National Science Resources Center/Smithsonian Institution July 26-31, 2009, Washington, D.C

As part of its annual program of teacher events, the National Science Resources Center (NSRC) is conducting a week-long academy for teachers (of grades 6-12) on Earth's History and Global Change. The academy utilizes the unique resources of the Smithsonian Institution's museums, as well as scientists from organizations, and laboratories around Washington DC to explore concepts and content relating to the formation of our planet, and the evidence for planetary change through natural processes and human intervention. Sessions will include behind-the-scenes access to museum collections, special museum floor visits, interactions with scientists in research laboratories, hands-on inquiry-based sessions, and more. Topics investigated include planet formation, volcanism and plate tectonics, geological evidence for different paleoenvironments and recent changes in our oceans and atmosphere.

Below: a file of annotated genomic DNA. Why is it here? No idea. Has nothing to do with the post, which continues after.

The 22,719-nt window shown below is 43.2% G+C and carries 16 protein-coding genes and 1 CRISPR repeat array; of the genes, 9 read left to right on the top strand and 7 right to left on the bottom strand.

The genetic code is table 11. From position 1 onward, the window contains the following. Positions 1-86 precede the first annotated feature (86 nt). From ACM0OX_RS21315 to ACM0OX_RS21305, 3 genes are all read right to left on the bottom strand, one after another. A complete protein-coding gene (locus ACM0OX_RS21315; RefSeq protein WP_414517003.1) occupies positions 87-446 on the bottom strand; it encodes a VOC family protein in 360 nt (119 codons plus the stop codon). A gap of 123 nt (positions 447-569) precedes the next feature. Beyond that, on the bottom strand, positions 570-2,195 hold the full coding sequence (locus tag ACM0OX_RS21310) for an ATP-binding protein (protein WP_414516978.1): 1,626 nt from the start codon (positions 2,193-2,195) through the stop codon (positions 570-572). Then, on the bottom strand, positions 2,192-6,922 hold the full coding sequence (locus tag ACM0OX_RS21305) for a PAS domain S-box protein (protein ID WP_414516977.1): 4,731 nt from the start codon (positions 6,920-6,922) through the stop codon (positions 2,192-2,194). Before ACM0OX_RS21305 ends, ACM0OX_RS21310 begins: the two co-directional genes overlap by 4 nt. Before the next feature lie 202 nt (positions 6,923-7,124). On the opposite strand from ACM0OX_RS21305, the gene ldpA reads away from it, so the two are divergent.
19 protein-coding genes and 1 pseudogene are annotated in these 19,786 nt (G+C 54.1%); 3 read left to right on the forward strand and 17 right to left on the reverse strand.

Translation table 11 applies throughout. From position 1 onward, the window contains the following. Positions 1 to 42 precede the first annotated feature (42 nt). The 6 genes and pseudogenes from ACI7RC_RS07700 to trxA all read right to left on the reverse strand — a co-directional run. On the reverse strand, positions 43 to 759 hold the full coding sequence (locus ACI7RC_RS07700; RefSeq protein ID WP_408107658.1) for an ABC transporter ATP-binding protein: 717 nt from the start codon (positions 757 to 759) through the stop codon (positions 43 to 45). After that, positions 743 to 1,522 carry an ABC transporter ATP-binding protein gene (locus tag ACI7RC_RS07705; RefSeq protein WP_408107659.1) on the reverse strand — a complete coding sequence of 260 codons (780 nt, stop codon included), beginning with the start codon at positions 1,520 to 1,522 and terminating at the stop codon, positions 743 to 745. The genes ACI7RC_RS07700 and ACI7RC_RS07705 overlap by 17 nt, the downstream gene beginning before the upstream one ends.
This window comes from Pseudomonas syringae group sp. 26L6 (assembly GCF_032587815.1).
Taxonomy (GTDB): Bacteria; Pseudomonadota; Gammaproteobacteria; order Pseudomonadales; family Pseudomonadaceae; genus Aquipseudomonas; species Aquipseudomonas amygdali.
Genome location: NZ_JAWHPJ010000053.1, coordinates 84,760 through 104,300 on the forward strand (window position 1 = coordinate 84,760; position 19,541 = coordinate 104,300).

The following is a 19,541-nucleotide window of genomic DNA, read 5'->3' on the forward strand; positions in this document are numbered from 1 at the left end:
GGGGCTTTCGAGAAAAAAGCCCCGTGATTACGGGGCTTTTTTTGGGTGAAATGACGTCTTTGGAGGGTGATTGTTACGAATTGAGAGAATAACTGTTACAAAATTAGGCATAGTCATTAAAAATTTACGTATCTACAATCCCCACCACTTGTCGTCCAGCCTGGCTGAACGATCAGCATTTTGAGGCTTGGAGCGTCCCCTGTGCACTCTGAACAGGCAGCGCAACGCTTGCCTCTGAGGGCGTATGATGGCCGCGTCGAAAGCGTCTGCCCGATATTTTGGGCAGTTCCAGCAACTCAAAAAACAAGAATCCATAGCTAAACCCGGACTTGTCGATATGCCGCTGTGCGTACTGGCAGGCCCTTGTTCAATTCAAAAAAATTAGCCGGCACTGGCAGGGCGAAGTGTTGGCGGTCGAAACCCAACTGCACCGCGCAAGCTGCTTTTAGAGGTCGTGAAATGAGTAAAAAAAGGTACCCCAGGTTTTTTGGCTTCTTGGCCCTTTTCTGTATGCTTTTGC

The course is residential. Course fees include hotel accommodation near the National Mall, some meals, and transport to session venues. 3 graduate credits, (for an additional fee of $300) are available from the Virginia Commonwealth University.

For additional information on the course fees, registering online, the nature of this course, and others like it, visit http://www.nsrconline.org/professional_development/SSEAT_overview.html or contact Juliet Crowell at the NSRC by email at crowellj@si.edu or phone at 202-633-2968.



Computing Matters

Simply put, computing matters in the study of the sciences. Computing and modeling provides engaging mediums for your students to explore a vast array of concepts in the sciences making science both "hands on" and "minds on". There are many such tools freely or inexpensively available.